Invasive Plants, Pacific Northwest
Many ponds, lakes, and Island gardens in the Pacific Northwest are surrounded by a beautiful water loving plant called Yellow Flag Iris. They are harmless looking and quite fetching at first glance, but don’t let its pretty looks fool you, for this plant can cause serious problems to the local ecosystems.
This iris grows in dense patches that will force native plants out, alter the natural habitat and block water flow. The plant grows over all of Vancouver Island.
Sword shaped leaves and bright yellow flowers distinguish the plant, making it a gardening favorite world wide. Native to Europe, the British Isles, North Africa and the Mediterranean region, yellow flag iris is considered an invasive plant in BC.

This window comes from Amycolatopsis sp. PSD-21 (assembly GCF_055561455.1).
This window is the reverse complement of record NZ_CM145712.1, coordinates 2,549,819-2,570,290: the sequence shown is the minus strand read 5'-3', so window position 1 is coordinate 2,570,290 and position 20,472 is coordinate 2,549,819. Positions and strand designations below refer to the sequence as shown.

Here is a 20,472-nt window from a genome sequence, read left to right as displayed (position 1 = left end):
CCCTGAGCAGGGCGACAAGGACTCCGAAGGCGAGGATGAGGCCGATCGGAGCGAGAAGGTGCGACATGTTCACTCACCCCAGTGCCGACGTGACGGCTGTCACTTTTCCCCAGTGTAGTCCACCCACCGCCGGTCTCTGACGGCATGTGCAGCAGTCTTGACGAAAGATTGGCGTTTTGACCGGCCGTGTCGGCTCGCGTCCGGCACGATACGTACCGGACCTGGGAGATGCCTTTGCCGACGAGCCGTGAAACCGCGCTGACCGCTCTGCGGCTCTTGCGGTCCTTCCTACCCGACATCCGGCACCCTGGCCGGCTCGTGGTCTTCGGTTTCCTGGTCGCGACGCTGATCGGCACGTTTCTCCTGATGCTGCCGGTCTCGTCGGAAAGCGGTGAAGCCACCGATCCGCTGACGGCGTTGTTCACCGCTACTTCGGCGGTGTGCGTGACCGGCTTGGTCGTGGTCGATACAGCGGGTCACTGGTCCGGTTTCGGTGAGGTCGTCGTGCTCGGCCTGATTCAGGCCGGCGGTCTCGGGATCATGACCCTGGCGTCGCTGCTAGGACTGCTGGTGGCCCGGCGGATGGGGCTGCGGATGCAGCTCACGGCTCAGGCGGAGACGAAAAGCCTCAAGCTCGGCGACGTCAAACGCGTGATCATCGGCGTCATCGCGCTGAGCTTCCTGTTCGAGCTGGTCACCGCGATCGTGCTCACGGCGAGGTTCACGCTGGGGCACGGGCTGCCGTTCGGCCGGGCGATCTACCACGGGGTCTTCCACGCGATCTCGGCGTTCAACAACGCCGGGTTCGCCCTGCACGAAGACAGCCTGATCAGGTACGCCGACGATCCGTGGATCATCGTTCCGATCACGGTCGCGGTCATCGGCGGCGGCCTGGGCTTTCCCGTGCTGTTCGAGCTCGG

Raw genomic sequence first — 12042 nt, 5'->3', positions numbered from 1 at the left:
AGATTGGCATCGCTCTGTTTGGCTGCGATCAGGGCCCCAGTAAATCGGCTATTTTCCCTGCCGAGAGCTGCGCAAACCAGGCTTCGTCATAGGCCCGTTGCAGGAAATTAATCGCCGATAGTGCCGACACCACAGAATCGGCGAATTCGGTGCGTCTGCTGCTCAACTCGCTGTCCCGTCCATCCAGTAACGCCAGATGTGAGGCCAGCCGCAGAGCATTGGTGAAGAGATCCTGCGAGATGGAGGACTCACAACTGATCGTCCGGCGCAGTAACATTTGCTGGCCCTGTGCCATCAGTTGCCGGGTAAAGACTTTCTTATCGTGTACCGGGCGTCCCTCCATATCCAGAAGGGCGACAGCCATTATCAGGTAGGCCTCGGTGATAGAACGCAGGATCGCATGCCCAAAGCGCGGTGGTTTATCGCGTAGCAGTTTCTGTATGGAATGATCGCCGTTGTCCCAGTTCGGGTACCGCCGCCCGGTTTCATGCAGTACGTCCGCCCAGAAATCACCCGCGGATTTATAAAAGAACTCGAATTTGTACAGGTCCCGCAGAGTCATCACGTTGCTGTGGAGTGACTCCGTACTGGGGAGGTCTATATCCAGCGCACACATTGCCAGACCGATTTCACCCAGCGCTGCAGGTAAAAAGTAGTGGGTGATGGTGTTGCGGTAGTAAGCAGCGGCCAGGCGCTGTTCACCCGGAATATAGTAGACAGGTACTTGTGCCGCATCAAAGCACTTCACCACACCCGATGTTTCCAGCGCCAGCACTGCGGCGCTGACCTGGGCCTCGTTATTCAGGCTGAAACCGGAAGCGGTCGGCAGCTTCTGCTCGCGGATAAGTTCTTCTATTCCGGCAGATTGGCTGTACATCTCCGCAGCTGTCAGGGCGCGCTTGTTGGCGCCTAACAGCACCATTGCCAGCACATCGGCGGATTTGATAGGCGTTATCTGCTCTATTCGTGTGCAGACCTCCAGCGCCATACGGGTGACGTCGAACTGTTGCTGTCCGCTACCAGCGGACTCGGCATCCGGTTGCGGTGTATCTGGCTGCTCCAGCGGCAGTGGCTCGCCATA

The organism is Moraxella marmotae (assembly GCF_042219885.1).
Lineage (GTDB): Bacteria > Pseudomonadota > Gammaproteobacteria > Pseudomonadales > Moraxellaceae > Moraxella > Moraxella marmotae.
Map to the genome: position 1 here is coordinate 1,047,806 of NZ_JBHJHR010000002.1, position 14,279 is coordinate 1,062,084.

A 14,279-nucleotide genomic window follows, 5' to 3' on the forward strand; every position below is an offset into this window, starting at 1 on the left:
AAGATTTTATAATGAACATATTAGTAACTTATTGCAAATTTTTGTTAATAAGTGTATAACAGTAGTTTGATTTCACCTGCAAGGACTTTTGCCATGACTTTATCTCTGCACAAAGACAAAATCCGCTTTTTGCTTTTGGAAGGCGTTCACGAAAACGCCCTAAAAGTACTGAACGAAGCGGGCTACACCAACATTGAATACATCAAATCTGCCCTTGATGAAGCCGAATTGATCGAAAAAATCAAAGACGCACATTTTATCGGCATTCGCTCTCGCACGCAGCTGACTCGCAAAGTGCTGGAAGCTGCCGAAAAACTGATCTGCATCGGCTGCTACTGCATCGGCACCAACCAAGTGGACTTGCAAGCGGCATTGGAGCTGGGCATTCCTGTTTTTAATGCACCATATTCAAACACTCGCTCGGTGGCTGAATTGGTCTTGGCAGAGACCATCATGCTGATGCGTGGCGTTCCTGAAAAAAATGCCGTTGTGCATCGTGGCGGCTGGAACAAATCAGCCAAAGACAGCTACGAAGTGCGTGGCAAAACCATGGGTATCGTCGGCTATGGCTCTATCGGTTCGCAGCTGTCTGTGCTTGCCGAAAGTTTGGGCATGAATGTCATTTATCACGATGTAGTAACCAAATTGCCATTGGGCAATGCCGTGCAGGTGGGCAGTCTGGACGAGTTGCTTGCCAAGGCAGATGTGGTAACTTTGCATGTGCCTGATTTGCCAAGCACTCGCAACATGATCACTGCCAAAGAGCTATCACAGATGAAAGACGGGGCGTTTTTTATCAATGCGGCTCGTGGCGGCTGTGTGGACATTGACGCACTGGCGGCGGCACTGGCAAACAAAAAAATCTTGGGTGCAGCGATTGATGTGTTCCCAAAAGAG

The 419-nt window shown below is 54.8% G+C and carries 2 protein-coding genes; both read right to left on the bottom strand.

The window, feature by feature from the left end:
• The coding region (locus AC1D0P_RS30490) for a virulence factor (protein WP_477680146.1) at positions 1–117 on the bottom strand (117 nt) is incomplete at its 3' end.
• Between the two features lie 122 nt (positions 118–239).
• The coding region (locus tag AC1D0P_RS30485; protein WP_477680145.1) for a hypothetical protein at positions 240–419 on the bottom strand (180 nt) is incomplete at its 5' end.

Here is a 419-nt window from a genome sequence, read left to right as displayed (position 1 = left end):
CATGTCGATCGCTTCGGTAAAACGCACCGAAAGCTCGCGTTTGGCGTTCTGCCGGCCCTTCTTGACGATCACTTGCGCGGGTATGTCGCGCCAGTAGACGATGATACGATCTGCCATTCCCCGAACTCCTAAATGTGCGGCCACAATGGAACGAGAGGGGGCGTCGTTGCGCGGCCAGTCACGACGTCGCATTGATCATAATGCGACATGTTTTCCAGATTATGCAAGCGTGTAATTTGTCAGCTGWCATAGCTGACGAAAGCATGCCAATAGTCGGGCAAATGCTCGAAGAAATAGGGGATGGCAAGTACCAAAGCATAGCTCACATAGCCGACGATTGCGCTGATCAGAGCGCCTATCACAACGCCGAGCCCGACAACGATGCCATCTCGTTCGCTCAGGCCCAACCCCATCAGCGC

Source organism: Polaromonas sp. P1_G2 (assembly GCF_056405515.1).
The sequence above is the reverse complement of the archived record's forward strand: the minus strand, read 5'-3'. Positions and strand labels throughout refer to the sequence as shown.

Yellow flag iris reproduces quickly through seed dispersal and horizontal root systems, creating thickets in the water like cattails and reaching up to 1.5 m in height. Several hundred flowering plants may be connected through rhizomes under the water and fragments can form new colonies when they drift downstream.
This invasive plant is sought after by gardeners. Yellow flag Iris is sold in most nurseries. The plant is very popular making it hard to control its spread. 3 out of 4 invasive plants invasive plants came to the island as ornamental’s.
Help your community protect local resources by managing invasive plants. There are hundreds of native aquatic plants that are critically important to parts of a lake or river ecosystem and invasive plants force them out. Do not buy or dispose of any invasive plant, please.